How the New Senate Relief Bill Could Impact CRE

BOMA's Emily Naden breaks down the two big provisions of the bill that affect the industry.
Image via Unsplash

As negotiations over the latest stimulus relief bill continue on Capitol Hill, the commercial real estate industry is taking a hard look at what the proposed legislation could mean for the sector.

After crucial measures in the latest stimulus relief bill—the CARES Act—expired at the end of July, pressure has mounted for Congress to pass another bill to help aid the millions of Americans impacted by the COVID-19 pandemic. The House passed the HEROES Act, a $3 trillion package, in May, but it was not picked up in the Senate.


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Instead, late last month, Senate Republicans unveiled the HEALS Act, a $1 trillion stimulus package that includes a new system of additional $200-per-week unemployment benefits—down from the $600 that has been in place since March. Also included in the package is another round of $1,200 stimulus payments.

Emily Naden, director of federal affairs at the Building Owners and Managers Association International, an industry trade group, works directly with members of Congress on issues of tax and finance within the commercial real estate industry. She said there are two provisions within the HEALS Act that will have the most impact on commercial real estate, if the legislation is passed in its current state.

Liability protection

Emily Naden. Image courtesy of BOMA

The first provision is a liability shield that would offer significant protections to businesses, schools, universities and churches for claims related to COVID-19 exposure. Businesses would be protected from liability for any actions that were taken in compliance with public health guidelines. Naden said Senate Majority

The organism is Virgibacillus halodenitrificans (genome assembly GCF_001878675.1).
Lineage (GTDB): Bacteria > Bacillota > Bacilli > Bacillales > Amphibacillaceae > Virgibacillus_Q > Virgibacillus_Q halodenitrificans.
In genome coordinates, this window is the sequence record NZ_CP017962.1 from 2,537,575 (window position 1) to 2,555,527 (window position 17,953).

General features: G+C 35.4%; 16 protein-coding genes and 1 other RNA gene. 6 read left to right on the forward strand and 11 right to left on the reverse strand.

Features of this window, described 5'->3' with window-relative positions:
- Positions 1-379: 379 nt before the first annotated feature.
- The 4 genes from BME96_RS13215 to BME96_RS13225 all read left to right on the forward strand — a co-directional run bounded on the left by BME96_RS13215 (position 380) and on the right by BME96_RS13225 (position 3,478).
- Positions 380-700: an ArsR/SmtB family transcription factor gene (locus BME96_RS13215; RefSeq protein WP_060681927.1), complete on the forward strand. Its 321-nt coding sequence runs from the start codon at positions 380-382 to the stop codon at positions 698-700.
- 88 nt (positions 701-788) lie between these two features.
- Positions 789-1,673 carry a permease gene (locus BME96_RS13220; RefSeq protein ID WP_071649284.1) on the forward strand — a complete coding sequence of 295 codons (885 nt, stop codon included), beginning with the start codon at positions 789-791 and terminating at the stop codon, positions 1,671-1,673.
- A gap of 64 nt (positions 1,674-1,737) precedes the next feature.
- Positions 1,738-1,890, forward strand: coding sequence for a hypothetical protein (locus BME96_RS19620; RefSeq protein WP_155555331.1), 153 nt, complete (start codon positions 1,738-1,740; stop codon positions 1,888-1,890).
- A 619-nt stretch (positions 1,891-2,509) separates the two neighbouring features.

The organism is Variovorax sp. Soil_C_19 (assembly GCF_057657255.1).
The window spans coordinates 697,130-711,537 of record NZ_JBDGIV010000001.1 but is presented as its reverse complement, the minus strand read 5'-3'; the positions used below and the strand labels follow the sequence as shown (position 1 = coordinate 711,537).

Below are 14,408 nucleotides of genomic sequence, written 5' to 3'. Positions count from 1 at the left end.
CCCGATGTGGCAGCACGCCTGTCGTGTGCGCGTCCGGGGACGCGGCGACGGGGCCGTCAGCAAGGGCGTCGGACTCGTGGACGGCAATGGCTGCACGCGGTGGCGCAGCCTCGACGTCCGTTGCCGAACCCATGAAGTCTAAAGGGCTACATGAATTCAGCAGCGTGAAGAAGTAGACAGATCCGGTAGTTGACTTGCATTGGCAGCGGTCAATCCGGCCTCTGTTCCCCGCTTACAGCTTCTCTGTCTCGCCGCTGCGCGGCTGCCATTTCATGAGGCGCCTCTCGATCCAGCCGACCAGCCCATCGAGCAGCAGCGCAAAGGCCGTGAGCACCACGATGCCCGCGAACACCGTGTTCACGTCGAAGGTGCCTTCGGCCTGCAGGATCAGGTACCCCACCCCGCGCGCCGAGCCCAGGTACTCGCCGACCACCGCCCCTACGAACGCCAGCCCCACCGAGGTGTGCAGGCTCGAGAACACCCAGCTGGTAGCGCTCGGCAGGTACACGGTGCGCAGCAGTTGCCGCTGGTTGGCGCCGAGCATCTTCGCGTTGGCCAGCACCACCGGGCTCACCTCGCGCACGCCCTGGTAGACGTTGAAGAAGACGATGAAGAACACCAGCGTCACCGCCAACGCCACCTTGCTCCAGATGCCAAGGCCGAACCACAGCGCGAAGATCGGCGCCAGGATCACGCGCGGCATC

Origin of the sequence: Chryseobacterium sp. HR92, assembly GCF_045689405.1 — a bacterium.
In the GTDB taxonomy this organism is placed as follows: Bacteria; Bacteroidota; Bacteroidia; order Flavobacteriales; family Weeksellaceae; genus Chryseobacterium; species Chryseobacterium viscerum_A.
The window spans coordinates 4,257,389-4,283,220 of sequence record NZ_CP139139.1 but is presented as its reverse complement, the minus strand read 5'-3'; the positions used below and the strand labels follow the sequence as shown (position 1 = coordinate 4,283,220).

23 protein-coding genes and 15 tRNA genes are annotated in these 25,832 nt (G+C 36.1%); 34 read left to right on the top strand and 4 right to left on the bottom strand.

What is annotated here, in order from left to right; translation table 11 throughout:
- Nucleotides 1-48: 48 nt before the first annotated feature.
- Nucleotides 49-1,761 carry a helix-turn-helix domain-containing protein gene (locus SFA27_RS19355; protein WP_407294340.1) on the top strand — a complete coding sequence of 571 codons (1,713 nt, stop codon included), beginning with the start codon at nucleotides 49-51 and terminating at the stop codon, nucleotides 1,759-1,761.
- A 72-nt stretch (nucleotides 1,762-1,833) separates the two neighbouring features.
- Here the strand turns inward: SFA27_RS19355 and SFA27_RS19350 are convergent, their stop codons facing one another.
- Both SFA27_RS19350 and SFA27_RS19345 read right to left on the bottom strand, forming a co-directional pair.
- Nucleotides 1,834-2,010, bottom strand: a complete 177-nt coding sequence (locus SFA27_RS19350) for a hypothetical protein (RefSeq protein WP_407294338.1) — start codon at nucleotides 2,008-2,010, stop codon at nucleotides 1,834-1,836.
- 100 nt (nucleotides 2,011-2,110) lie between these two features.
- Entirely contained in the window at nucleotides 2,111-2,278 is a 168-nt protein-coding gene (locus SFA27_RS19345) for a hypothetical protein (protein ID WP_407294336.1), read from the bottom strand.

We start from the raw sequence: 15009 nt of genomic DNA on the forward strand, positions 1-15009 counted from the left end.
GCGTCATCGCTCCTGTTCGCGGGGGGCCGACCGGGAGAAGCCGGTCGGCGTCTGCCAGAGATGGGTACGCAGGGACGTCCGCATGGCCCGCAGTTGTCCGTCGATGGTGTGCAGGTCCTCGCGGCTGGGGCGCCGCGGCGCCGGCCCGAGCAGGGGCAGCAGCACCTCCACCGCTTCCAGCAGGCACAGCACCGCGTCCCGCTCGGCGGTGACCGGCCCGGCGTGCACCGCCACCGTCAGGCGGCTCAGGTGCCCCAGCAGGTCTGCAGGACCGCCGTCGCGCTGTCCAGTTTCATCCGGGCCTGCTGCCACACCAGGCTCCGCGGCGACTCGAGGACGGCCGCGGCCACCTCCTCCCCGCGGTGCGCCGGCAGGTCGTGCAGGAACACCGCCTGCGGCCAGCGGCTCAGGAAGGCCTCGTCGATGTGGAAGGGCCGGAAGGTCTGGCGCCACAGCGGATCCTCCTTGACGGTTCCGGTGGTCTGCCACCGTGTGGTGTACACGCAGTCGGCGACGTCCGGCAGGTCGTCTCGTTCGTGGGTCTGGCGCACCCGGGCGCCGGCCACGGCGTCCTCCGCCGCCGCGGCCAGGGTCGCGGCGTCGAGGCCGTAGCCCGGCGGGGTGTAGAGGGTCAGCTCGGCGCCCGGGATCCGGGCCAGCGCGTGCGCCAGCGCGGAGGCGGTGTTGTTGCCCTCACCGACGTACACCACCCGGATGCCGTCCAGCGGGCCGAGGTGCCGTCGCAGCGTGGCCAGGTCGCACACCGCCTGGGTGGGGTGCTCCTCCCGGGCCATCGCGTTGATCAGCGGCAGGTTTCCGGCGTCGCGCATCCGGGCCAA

Leader Mitch McConnell has previously indicated the provision is important to him and she is confident it will stay in the bill throughout negotiations.

BOMA has been coordinating with companies on protocols and published reopening guidance that was even cited by the CDC, but with researchers continuing to learn new things about the coronavirus and regulations changing frequently at the local and state level, worries over liability persist.

“The threat is pervasive, we’re concerned about it,” said Naden, adding that BOMA is pleased the liability measure is broadly included in the Senate package.

Cleaning tax credit

The second provision in the bill that is important to commercial real estate is something Naden dubbed the “cleaning tax credit.” As workplaces grapple with stringent new guidelines and policies surrounding cleaning and sanitizing, cleaning costs requested by tenants and that align with the new standards of cleanliness have been estimated to be anywhere from 50 to 100 percent greater than the pre-pandemic normal.

“Tenants simply can’t absorb that right now,” said Naden.

The provision gives businesses a tax credit of 50 percent of an employer’s expenses related to the protection of employees. Qualifying expenses include cleaning supplies, testing for COVID-19, contactless technology for payments, PPE supplies, reconfigurations for spacing to create social distancing in offices and plexiglass in certain places where appropriate.  

The tax credit has a cap of $1,000 for the first 500 employees and goes down slightly for additional employees. Naden said the tax credit would benefit small and mid-size employers the most.

The ‘lifeblood’ of the industry

According to Naden, BOMA’s primary concern has been keeping tenants afloat during the pandemic and keeping the health and safety of the staff a top priority. Additional funding for the Paycheck Protection Program is included in the stimulus package—something that BOMA is encouraging its members to inform their tenants about, as real estate firms themselves do not qualify.

“Our primary concern is helping our tenants weather the storm and helping everyone get back in the safest, best way possible,” Naden noted.

She pointed out that while many of the provisions in the HEALS Act don’t directly apply to commercial owners and managers, they do apply to tenants, whom she called the “lifeblood” of the industry.

“They’re not all big law firms and tech firms, we have some small shops too,” she said. “We need them to occupy space and rent those buildings so they’re not empty shells, because once you have ghost buildings, you start to lose other tenants.”